Figure 4. NHE-1 inhibition (cariporide) prevents EMPA's effects on glucose 13C labeling of lactate in db/db hearts. EMPA's effects on 13C-labeling in metabolites of glycolysis, pentose phosphate pathway and TCA cycle when hearts were perfused with 5.5. mM 13C glucose and 10 μM cariporide; DMSO (n = 9), EMPA (n = 8), % = % metabolite labeled with 13C; ppp = pentose phosphate pathway.
Finally, we examined whether NHE-1 inhibition affected EMPA effects on total (unlabeled plus labeled) metabolic intermediates in the 13C glucose perfusions without and with Cariporide (Figure 5). Without NHE inhibition, EMPA administration lowered glucose intermediary metabolites by about 20–30%, whereas NHE-1 inhibition significantly attenuated most of EMPA's reducing effects on metabolite concentrations. These data suggest that EMPA's effects on lactate generation and cardiac metabolite levels are in general mediated through NHE-1 inhibition.
Figure 5. NHE-1 inhibition (cariporide) attenuates Empa's lowering effect on metabolic intermediate levels of glucose metabolism. Cariporide's effects on EMPA-induced relative changes in total (unlabeled plus labeled) metabolite content (AU) in the 13C glucose perfusions. DMSO (n = 8), EMPA (n = 8), DMSO + Cariporide (n = 9), EMPA + Cariporide (n = 8); *P < 0.05, **P < 0.01, ***P < 0.001.
We report here that the SGLT2i Empagliflozin has a direct effect on specific, not overall, metabolic pathways of the isolated mouse diabetic heart. These changes in cardiac metabolism cannot be ascribed to whole-body diuretic, metabolic (increased ketones) or kidney-dependent processes of EMPA, because we used an isolated heart preparation. Thus, EMPA reduces cardiac lactate generation from external glucose and increases α-ketoglutarate production from external fatty acid. The cardiac lactate effects of EMPA were absent in the presence of an NHE-1 inhibitor, suggesting that EMPA mediates this metabolic effect through modulation of NHE-1, probably through the lowering of cardiac intracellular sodium and calcium. Indeed, our previous work showed that SGLT2i's directly reduce cardiac intracellular Na+ (5, 6). It was recently shown that increases in intracellular Na+ cause overall fatty acid metabolism to shift to glucose metabolism (14). Although the observed effects in the present study thus also showed some partly lowering of glucose metabolism and some partly increasing of fatty acid metabolism with acute EMPA treatment, no overall shift in metabolism between glucose and fatty acid was observed as in (14). One likely explanation is that EMPA only lowers intracellular Na+ by 1–2 mM (5, 6), whereas the imposed increase in intracellular Na+ that induced the overall shifting of glucose and fatty acid metabolism was with 15 mM much larger (14). Further studies will be necessary to directly monitor intracellular Na+ within the intact heart during acute and more chronic treatment of EMPA to elucidate to what extent EMPA effects on cardiac metabolism are mediated through changes in intracellular Na+.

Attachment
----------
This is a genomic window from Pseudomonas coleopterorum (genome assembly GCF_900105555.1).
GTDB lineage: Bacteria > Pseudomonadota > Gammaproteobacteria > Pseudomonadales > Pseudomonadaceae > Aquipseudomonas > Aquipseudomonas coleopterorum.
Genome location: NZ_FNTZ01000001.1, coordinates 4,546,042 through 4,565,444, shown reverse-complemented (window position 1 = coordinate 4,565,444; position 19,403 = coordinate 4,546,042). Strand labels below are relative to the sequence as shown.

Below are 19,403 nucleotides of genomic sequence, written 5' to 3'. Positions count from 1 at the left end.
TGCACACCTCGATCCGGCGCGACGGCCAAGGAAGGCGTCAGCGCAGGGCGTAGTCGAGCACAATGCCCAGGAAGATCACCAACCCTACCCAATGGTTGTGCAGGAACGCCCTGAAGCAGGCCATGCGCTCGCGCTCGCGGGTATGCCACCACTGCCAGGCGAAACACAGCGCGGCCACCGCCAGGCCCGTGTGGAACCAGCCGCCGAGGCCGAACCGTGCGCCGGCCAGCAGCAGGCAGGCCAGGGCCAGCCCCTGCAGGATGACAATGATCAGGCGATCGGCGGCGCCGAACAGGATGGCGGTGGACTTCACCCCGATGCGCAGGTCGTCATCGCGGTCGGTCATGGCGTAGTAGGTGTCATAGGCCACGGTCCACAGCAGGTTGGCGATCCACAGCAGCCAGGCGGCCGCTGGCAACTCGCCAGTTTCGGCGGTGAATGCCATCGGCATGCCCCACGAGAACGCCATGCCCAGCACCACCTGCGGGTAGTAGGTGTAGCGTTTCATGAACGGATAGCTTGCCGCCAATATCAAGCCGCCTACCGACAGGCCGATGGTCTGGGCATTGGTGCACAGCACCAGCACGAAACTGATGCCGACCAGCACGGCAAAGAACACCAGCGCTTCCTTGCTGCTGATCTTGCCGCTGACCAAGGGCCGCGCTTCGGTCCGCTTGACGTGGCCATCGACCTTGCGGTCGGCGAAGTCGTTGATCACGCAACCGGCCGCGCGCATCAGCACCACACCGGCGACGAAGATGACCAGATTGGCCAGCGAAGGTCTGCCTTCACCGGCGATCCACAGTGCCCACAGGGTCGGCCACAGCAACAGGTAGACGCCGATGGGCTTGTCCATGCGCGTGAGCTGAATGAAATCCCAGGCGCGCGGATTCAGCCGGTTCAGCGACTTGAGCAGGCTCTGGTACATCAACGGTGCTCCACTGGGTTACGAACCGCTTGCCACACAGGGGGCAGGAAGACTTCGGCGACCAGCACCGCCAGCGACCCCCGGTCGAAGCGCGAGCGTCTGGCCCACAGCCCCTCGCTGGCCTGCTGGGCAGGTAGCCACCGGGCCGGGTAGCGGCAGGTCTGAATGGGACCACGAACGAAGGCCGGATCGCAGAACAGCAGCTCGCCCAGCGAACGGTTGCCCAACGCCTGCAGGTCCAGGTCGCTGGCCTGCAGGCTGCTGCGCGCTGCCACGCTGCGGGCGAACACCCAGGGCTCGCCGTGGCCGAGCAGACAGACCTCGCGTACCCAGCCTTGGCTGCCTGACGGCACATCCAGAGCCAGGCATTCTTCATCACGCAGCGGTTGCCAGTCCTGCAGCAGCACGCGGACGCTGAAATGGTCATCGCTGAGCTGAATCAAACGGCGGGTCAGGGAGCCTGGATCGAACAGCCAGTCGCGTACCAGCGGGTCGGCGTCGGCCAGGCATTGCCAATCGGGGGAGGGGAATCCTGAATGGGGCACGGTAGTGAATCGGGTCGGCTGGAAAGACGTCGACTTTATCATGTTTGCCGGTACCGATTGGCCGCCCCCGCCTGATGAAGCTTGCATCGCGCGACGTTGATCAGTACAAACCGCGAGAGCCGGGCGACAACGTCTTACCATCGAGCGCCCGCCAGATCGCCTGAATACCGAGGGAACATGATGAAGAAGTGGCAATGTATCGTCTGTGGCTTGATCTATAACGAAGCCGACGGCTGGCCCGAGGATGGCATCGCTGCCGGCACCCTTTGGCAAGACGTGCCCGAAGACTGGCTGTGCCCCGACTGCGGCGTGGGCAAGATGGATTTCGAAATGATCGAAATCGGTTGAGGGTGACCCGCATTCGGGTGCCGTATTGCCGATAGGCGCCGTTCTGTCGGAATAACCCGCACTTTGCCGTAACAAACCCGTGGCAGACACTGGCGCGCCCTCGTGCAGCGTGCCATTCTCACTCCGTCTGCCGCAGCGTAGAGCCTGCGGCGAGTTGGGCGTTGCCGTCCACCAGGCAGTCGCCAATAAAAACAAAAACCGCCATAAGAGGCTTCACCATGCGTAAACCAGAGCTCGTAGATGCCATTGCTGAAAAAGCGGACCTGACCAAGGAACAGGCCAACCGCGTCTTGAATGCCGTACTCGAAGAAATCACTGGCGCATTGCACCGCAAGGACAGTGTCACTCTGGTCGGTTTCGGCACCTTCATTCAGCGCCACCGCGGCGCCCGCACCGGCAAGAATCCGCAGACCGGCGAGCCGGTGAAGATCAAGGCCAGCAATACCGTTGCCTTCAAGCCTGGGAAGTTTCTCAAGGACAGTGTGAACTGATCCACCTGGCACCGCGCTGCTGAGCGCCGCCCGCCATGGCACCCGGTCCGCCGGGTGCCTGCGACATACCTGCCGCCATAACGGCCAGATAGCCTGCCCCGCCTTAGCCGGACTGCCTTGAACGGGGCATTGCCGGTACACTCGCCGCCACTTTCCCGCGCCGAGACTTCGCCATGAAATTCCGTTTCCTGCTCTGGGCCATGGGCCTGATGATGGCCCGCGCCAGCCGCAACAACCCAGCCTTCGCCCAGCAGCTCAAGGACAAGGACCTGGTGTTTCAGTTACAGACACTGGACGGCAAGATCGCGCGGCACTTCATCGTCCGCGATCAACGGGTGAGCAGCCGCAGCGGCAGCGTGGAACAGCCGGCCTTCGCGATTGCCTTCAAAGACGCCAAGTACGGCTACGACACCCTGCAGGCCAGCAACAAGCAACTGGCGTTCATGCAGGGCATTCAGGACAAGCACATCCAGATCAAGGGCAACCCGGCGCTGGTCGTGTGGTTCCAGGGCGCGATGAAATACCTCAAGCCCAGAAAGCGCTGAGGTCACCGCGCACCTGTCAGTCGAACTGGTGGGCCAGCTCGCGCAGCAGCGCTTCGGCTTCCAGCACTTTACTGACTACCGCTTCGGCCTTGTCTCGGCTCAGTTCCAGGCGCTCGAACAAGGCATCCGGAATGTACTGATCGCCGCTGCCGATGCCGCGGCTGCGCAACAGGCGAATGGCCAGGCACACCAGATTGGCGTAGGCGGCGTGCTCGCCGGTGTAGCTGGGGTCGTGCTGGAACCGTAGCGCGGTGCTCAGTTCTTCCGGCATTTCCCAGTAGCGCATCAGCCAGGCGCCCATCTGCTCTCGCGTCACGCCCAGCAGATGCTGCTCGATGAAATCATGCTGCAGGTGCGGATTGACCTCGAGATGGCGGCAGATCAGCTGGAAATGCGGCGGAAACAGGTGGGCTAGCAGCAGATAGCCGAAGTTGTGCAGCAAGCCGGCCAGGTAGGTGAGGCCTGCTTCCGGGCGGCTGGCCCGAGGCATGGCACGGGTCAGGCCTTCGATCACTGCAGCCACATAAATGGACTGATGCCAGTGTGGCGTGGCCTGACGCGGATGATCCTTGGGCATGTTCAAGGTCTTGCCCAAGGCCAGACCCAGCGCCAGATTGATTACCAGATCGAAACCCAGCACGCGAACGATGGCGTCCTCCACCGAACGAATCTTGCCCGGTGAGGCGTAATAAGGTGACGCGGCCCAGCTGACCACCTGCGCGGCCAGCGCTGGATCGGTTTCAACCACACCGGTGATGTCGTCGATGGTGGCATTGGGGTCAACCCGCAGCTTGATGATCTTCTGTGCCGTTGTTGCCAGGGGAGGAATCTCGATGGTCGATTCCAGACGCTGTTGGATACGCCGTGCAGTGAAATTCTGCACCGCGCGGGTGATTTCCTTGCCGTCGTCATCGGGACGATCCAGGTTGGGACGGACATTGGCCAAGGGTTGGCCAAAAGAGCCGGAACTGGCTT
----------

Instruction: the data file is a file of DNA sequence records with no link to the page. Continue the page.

Although other studies have examined whether SGLT2i's may change cardiac metabolism, interpretation of these studies is cumbersome. In one study (7), EMPA's effects were examined in severely fasted animals, creating conditions that are optimal for raising systemic ketone levels with SGLT2i's (7), but which do not mimic the normal, non-fasting conditions, that are present in life. In another study, a 4 week EMPA treatment was compared with a non-glucose treatment in db/db mice, resulting in large chronic differences in blood glucose levels which confound the results, and then comparing the isolated hearts in the absence of EMPA (8). In the latter study of isolated db/db heart studies (8), no significant changes in metabolic pathways were observed following chronic EMPA treatment. Thus, our study is the first to report acute and direct beneficial cardiac metabolic effects induced by EMPA.
EMPA, Lactate and α-Ketoglutarate (αKG) Generation
A recent study has reported decreased lactate release in epicardial fat cells from coronary artery disease patients following 6-h treatment with the SGLT2i dapagliflozin, which was associated with alterations in gene expression (19). Changes in gene expressions are unlikely in the current study due to the short 35 min treatment period. Lactate generation can also be a sign of an energy-deprived heart (lactate as biochemical ischemia marker), and therefore lowering of lactate may result from an improved energetic status of the heart by EMPA. However, this also seems unlikely because we were unable to find changes in the phosphorylation status of AMPK, and cardiac function and oxygen consumption were not changed by EMPA. This excludes ischemia as a causative factor. To the best of our knowledge, this is the first study reporting that SGLT2i increases αKG synthesis from exogenous fatty acids within the heart. Intriguingly, increased kidney αKG generation with EMPA was recently observed in kidneys of non-diabetic mice (20). Although we have not examined the mechanisms underlying this increased production, an activation of the mitochondrial isocitrate dehydrogenase enzyme, the enzyme producing α-KG, by mitochondrial Ca2+ might explain the observed finding. EMPA has been reported to increase mitochondrial Ca2+ (5), and this enzyme is under the control of mitochondrial Ca2+ (21). Further research will be necessary to test this hypothesis. Increases in αKG may be beneficial in cardiac pathology, because αKG was reported to elicit anti-inflammatory actions (22).